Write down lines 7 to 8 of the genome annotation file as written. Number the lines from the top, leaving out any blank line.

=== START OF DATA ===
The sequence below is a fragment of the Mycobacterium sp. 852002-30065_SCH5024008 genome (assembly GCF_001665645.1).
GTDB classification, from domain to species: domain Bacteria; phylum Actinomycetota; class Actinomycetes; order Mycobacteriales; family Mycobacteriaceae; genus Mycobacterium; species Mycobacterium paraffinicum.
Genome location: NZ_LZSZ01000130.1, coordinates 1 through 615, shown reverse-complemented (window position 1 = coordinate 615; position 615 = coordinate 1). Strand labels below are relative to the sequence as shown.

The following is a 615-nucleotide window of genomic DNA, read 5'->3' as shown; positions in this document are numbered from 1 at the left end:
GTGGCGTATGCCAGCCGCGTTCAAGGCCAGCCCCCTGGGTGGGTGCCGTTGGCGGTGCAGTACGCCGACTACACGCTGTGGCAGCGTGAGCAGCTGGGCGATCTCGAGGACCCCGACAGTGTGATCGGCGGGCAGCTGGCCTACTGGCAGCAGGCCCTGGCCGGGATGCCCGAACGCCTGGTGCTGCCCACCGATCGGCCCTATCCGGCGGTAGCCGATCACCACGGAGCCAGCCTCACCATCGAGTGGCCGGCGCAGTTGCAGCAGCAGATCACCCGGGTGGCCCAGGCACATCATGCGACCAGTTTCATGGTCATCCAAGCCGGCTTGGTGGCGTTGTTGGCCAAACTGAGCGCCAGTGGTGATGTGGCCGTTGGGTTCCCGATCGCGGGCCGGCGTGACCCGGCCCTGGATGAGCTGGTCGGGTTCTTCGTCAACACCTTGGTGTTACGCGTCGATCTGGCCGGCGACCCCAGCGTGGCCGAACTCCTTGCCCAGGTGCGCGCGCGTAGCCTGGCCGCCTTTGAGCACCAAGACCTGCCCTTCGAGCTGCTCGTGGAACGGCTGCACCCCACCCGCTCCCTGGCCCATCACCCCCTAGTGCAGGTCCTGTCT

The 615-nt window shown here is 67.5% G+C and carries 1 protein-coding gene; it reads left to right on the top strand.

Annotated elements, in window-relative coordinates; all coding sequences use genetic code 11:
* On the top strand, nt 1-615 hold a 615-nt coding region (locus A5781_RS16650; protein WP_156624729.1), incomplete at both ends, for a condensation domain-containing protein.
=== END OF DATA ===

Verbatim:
Annotated elements, in window-relative coordinates; all coding sequences use genetic code 11:
* On the top strand, nt 1-615 hold a 615-nt coding region (locus A5781_RS16650; protein WP_156624729.1), incomplete at both ends, for a condensation domain-containing protein.